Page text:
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The amino acid composition of fish muscle proteins
Hamoir, G. (1962). The amino acid composition of fish muscle proteins, in: Heen, E. et al. Fish in nutrition. pp. 73-75
In: Heen, E.; Kreuzer, R. (1962). Fish in nutrition. Fishing News (Books): London. XXIII, 447 pp., more

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  • Hamoir, G.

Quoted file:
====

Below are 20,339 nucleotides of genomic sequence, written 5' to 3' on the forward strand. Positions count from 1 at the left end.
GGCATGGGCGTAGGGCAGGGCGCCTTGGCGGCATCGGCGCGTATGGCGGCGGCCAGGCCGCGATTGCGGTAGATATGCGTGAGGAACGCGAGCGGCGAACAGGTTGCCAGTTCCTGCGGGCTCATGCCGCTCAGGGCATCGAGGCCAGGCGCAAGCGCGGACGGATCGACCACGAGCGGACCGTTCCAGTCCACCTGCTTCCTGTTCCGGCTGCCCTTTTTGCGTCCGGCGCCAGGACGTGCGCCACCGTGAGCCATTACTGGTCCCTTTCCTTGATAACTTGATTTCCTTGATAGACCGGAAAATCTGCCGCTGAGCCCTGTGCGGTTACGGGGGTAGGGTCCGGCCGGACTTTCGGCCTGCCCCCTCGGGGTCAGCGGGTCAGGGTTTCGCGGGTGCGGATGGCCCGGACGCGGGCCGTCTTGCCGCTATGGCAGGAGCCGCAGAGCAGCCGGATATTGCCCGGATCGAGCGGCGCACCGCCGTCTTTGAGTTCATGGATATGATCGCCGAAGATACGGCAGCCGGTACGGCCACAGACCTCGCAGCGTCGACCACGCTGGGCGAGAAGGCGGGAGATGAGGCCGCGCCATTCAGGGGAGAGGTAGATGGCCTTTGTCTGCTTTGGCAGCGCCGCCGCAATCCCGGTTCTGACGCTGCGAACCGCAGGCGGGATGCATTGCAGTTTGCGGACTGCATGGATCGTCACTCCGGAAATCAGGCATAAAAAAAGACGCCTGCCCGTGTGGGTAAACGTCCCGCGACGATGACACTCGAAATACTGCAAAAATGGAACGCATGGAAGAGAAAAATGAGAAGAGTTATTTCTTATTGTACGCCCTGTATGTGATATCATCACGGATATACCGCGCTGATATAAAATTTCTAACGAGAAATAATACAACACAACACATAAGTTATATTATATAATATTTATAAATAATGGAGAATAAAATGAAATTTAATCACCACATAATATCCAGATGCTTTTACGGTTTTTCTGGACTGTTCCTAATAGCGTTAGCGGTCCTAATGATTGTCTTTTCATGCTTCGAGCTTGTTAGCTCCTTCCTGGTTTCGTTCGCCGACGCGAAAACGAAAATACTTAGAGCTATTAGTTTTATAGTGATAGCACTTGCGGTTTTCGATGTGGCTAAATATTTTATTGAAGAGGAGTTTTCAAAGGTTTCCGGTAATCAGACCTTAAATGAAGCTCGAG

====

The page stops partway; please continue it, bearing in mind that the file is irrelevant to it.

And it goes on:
Present evidence points to the existence of a fundamental amino-acid plan for the constitution of the proteins of the myofibril: myosin, actin and tropomyosin, of the lower as well as the higher vertebrates. The opposite, however, occurs in the case of the proteins dissolved in the sarcoplasm (myogen). The electrophoretic patterns of the myogens of fish are characteristic of each species; they differ from those of warm-blooded vertebrates by a common higher average mobility. On the other hand, the myogens of fish contain proteins having rates of sedimentation of 1.3-1.5, 4.5-5.0 and 6.5-7.2 S. The first group is absent in the case of warm-blooded vertebrates myogens. It amounts to as much as about 50 per cent in carp myogen. When isolated and subjected to electrophoresis at neutral pH, this fraction resolves in the case of the carp into three peaks. Two components migrating at the levels of the second and third peaks have been isolated. The study of their properties has shown that their molecular weight is around 14,000, and their amino-acid compositions extremely abnormal. A major component, having a rate of sedirnentation of 5 S and a high electrophoretic mobility, has also been isolated from carp myogen. A corresponding component does not seem to exist in warm-blooded vertebrates. lnvestigations carried out on carp aldolase and carp glyceraldehyde deshydrogenase have shown that their electrophoretic mobilities are low at ph 7, and sirnilar to (if not identical with) those of the corresponding rabbit muscle enzymes. These results suggest that, as against the myogen of warm-blooded animals which is usually assumed to be made up mainly of glycolytic enzymes, the myogen of cold-blooded vertebrates contains three distinct groups of proteins: the first one, not observed in the case of other vertebrates and containing proteins of small molecular weight and very unusual amino-acid composition; a second one, with a sedimentation rate of 5 S and a fairly high electrophoretic mobility; and a third one corresponding to glycolytic enzymes. Some components of the fish myogen may form a protein reserve, or may have some biological function not occurring in warm-blooded muscle which has still to be defined.

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